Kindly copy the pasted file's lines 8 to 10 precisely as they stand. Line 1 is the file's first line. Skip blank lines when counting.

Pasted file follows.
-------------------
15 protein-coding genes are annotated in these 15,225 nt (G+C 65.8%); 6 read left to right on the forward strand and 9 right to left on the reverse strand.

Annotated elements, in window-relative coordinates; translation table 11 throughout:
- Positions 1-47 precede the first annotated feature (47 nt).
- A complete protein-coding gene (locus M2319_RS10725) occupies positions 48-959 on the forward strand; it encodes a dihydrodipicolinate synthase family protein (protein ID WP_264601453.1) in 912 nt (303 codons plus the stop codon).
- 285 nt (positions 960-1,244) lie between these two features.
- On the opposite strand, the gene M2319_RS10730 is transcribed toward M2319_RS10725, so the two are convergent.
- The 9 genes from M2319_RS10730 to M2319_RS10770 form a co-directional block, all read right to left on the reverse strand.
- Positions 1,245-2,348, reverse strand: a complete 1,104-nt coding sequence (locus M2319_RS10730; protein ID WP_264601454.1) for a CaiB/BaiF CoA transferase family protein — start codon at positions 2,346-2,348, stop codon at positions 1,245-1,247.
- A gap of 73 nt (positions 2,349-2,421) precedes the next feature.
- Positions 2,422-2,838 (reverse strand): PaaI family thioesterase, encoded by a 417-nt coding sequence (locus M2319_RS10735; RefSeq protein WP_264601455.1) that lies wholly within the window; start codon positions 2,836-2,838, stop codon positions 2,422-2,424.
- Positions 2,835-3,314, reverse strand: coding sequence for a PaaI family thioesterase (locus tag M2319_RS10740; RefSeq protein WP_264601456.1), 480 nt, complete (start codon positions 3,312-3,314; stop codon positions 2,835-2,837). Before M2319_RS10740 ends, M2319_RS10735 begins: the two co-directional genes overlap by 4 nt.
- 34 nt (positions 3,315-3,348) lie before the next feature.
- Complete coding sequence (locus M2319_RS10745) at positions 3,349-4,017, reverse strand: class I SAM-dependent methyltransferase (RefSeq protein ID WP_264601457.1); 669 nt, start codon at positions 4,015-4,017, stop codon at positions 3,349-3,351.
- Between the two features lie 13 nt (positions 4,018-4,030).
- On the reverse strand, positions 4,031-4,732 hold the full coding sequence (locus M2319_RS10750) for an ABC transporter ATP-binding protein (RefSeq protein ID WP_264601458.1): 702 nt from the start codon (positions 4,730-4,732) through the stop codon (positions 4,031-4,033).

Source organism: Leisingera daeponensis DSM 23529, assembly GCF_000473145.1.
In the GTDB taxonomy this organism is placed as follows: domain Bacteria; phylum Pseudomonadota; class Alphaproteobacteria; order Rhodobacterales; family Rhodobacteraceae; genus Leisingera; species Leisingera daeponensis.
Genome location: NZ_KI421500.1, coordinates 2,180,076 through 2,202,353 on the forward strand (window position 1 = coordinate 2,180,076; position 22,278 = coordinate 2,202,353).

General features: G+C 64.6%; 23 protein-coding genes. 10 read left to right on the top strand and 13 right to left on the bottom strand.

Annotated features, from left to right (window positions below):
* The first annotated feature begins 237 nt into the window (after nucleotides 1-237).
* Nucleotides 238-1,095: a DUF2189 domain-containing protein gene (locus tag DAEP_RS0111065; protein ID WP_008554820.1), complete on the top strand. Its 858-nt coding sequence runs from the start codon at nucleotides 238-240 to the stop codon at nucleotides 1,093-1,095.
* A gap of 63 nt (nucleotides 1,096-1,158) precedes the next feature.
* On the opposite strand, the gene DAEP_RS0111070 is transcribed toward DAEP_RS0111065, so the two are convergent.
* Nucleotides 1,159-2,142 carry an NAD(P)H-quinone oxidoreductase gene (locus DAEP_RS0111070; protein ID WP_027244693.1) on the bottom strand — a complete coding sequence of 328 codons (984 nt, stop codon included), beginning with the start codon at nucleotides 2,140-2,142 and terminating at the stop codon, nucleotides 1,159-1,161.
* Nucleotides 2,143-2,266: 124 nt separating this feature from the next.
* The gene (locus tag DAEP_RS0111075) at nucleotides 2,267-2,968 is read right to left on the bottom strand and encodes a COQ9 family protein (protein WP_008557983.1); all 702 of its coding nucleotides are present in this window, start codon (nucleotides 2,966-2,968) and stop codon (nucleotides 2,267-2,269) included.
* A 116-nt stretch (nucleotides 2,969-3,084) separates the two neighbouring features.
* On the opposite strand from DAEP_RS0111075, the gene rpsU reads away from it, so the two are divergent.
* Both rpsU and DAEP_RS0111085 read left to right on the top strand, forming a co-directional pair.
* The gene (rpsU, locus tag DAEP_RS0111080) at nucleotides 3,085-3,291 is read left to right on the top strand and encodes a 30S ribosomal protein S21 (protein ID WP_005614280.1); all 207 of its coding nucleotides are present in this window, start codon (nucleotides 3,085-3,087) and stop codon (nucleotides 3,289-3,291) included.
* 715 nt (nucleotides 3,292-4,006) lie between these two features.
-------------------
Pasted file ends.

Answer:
- Positions 1,245-2,348, reverse strand: a complete 1,104-nt coding sequence (locus M2319_RS10730; protein ID WP_264601454.1) for a CaiB/BaiF CoA transferase family protein — start codon at positions 2,346-2,348, stop codon at positions 1,245-1,247.
- A gap of 73 nt (positions 2,349-2,421) precedes the next feature.
- Positions 2,422-2,838 (reverse strand): PaaI family thioesterase, encoded by a 417-nt coding sequence (locus M2319_RS10735; RefSeq protein WP_264601455.1) that lies wholly within the window; start codon positions 2,836-2,838, stop codon positions 2,422-2,424.